UPDATED: Motion fails to hire firm Crestwood once sued

Sime recommended approval of pact with Hochschild, Bloom & Co.

By Mike Anthony

A Crestwood alderman’s motion to conduct a first reading of an ordinance approving an agreement for financial support services with a company the city once sued for alleged professional negligence and breach of contract failed for lack of a second Tuesday night.

Ward 4 Alderman Michael Vincent’s motion for the first reading of the ordinance to have Hochschild, Bloom & Co. serve as a consultant for financial support services for the city’s Finance Department did not receive a second.

City Administrator Mark Sime recommended aldermen approve the agreement. The board had been scheduled to consider the agreement May 13, but Sime pulled the issue from the agenda after learning about the lawsuit, which the city filed in 2003 and Hochschild, Bloom & Co. settled in 2006.

Look for complete coverage in the June 5 print edition of the Call.

Crestwood City Administrator Mark Sime is recommending the Board of Aldermen approve an agreement for financial support services with a company the city once sued for alleged professional negligence and breach of contract.

Aldermen were scheduled to consider Sime’s recommendation Tuesday night — after the Call went to press.

The agreement calls for Hochschild, Bloom & Co. to serve as a consultant for financial support services for the city’s Finance Department. The board had been scheduled to consider the agreement May 13, but Sime pulled the issue from the agenda after learning about the lawsuit, which the city filed in 2003 and Hochschild, Bloom & Co. settled in 2006.

In a memo recommending the Board of Aldermen approve the agreement, Sime wrote, “… The case was settled, and pursuant to the settlement agreement, Hochschild, Bloom (&) Co. paid the city $170,000 to resolve the dispute and avoid further legal expenses. Hochschild, Bloom (&) Co. admitted no wrongdoing …”

Last August, aldermen approved a separation agreement with former Finance Officer Greg Kremer, who resigned effective Aug. 15. Kremer was paid $62,100 annually.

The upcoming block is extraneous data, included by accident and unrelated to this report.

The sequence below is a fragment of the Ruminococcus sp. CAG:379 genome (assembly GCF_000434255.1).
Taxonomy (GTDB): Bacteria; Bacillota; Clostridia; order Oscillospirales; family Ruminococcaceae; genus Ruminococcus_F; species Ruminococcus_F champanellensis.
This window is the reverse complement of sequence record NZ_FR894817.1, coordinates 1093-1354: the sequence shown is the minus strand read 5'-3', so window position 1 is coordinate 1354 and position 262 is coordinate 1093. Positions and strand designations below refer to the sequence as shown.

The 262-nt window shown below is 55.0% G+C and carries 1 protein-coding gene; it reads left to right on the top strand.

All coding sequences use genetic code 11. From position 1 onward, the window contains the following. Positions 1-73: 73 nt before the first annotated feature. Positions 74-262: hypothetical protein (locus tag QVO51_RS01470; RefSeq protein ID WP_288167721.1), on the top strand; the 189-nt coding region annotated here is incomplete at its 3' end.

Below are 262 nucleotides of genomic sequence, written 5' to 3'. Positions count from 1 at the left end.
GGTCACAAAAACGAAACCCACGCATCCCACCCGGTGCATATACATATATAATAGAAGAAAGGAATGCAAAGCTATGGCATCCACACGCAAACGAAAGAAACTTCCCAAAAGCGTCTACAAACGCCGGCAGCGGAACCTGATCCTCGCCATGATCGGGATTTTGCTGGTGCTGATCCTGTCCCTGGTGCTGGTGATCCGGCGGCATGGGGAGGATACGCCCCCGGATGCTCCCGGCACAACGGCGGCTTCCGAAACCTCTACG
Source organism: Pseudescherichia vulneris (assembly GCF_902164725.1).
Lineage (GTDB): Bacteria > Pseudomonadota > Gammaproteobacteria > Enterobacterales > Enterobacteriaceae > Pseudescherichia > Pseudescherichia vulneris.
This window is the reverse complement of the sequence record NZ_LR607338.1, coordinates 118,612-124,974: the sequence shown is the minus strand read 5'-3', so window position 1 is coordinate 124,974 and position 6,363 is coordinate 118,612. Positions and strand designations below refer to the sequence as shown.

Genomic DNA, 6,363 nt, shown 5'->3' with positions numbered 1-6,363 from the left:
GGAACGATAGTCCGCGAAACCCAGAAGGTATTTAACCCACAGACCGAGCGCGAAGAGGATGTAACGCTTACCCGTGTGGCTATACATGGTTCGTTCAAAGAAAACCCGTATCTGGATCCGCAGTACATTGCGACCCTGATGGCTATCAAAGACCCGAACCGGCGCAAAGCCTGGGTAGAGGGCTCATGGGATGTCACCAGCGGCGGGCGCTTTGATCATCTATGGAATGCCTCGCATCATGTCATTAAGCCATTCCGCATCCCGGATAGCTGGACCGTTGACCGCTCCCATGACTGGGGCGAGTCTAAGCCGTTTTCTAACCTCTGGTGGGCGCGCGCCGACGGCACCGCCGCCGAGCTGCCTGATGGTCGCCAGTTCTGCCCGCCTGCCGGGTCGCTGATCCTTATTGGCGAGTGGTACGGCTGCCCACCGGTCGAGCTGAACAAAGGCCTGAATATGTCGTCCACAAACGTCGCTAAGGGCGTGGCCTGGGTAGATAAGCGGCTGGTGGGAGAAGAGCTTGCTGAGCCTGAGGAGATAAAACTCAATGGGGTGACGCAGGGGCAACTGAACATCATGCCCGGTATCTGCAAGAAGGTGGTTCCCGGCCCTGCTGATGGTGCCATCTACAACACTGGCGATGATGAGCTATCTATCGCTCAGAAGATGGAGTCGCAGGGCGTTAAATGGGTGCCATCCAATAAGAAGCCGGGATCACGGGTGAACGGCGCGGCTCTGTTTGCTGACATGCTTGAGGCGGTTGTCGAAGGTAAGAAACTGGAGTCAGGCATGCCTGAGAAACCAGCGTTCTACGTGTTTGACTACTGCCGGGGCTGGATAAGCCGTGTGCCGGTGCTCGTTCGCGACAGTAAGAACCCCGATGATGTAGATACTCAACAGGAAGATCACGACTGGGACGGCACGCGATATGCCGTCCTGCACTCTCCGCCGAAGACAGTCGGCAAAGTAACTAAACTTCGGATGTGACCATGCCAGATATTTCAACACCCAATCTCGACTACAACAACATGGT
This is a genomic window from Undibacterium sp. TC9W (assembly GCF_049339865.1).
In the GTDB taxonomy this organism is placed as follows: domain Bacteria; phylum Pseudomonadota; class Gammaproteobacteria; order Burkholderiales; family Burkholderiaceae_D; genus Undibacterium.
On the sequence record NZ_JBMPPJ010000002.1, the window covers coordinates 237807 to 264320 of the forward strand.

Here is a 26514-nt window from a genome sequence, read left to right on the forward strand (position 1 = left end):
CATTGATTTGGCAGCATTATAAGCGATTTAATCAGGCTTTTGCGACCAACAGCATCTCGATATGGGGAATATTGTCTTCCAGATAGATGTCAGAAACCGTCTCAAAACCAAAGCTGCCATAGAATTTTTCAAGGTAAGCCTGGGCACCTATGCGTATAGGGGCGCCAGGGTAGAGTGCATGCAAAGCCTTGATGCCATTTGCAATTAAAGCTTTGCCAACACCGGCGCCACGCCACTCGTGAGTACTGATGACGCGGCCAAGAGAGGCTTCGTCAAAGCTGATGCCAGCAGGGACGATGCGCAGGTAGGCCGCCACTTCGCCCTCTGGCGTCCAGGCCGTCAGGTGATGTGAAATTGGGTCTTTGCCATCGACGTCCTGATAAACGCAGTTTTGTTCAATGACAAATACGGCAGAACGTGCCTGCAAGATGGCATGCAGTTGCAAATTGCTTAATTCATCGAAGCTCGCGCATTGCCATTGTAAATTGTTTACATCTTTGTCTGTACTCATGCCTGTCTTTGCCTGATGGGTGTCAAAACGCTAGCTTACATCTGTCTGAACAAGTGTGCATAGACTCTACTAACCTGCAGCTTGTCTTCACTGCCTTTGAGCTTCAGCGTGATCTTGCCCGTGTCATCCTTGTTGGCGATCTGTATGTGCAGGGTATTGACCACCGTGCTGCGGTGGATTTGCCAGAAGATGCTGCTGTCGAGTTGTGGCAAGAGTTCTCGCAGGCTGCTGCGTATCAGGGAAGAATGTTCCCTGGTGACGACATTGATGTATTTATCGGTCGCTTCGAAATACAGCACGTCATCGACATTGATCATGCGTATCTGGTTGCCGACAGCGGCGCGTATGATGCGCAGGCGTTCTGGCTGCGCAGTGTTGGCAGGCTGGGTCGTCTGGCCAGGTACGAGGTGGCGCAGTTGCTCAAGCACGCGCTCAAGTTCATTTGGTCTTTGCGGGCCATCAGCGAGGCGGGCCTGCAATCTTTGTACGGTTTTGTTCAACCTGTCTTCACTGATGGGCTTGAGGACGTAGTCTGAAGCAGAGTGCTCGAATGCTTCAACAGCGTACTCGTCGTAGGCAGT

Kremer’s predecessor, Douglas Brewer, originally was hired as an accountant at a salary of $52,000. He later was promoted to finance officer with a salary of $62,200.

Former Director of Finance Diana Madrid, who resigned in 2006, was paid $70,430.

In response to a request for proposals, or RFP, for financial support services, the city received four submissions, with Chesterfield-based Hochschild, Bloom & Co.’s proposal the lowest at $6,400 per month, or $76,800 annually.

Also responding to the city’s RFP were Swink, Fiehler & Co., $12,000 per month, or $144,000 annually; Schmersahl Treloar & Co., $195,000 annually; and Brown Smith Wallace, $17,000 per month, or $204,000 annually.

The four proposals involved “different levels of service for the costs involved,” Sime wrote in his memo to Mayor Gregg Roby and the board.

“I weighed this against the course of action which was in place for many years in the city — internal finance officer and accountants. The factors I considered were cost, benefit to the city and expandability if/when required,” he wrote.

Regarding cost, Sime wrote, “… If you look at the cost of each proposal and what services will be received, all proposals need to be equated. When you break it down to dollar/hour, three firms are about the same and Hochschild, Bloom (&) Co. is 33 percent higher. When you then factor in the use of city employees to bring the hours worked to the same point during the week, you will see that the costs incurred by the city by using Hochschild, Bloom (&) Co. is only 75 percent of the next-closest proposal.”